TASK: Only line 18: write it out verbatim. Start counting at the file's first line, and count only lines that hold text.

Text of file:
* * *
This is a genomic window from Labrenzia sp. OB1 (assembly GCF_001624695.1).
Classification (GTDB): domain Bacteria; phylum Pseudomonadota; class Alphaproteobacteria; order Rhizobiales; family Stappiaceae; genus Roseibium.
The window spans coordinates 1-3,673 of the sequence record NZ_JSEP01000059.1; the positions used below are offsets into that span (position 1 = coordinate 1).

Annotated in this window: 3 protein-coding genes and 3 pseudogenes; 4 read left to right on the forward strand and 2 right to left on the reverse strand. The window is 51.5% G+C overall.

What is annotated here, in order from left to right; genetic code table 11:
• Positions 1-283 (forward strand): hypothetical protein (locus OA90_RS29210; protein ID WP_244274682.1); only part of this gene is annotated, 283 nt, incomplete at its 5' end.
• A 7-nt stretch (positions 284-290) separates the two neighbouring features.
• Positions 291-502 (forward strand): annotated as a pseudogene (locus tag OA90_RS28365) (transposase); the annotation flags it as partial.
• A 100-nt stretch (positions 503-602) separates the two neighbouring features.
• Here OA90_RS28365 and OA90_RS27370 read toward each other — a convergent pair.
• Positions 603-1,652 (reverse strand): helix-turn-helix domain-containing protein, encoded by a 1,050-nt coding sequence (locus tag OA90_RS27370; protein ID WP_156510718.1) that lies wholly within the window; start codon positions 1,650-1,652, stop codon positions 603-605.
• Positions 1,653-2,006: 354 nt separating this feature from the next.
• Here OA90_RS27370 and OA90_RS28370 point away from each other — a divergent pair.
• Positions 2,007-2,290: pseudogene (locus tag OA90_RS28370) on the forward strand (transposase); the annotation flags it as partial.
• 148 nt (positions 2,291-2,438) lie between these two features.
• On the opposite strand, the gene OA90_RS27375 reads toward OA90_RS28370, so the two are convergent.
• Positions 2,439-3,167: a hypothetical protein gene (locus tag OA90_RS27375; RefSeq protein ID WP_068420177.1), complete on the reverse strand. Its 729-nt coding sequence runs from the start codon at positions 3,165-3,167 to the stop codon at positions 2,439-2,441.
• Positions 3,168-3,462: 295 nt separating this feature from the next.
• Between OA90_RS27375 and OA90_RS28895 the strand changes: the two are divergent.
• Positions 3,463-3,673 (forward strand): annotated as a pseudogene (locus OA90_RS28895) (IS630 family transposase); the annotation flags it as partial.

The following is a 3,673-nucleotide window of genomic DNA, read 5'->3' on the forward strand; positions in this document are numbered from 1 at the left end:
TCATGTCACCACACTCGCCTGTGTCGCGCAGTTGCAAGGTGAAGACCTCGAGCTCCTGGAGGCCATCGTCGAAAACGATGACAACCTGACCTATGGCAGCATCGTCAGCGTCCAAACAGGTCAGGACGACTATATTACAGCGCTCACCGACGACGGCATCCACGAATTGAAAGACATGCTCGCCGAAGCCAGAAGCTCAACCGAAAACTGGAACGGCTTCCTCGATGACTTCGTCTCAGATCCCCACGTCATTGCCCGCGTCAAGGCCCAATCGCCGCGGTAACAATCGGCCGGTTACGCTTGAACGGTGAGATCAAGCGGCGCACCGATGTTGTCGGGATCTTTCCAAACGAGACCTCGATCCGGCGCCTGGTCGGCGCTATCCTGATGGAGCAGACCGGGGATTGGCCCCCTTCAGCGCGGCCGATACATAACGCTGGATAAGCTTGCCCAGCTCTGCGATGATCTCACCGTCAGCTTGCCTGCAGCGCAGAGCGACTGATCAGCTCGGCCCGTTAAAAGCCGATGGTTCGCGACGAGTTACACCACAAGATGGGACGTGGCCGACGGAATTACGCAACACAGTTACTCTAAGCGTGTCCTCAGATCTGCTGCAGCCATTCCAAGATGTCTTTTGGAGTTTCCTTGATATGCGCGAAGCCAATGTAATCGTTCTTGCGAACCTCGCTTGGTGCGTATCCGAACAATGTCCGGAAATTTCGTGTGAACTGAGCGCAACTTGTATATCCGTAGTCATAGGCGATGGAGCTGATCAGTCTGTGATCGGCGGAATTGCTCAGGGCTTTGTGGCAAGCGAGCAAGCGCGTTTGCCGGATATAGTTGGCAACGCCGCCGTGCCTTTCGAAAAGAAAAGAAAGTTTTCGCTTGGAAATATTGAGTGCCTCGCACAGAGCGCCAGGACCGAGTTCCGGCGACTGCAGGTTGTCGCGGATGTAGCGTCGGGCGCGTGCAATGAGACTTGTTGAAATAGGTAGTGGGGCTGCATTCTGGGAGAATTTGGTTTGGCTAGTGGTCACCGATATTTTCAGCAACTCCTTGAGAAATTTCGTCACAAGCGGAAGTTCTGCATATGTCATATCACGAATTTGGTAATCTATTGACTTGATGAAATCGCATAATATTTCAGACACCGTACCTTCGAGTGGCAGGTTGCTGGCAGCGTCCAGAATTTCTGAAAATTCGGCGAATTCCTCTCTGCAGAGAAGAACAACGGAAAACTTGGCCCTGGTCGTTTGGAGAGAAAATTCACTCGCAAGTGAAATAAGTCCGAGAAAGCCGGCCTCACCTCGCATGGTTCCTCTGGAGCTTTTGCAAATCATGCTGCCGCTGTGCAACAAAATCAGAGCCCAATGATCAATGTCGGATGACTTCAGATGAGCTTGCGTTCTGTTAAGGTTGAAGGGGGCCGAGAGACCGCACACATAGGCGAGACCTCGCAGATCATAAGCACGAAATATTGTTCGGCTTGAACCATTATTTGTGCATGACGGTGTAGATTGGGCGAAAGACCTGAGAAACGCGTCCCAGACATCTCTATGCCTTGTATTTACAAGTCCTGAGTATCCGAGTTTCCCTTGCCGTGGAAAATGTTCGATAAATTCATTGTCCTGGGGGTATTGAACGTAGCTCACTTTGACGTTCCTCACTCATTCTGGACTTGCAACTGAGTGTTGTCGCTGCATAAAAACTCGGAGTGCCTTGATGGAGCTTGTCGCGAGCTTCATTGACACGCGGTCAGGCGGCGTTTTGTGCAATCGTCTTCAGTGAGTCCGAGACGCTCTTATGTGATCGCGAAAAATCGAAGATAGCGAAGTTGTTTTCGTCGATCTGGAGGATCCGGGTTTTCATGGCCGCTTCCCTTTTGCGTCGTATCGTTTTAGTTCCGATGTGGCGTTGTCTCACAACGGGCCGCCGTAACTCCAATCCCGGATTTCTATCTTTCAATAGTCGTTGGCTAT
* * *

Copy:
• Positions 3,168-3,462: 295 nt separating this feature from the next.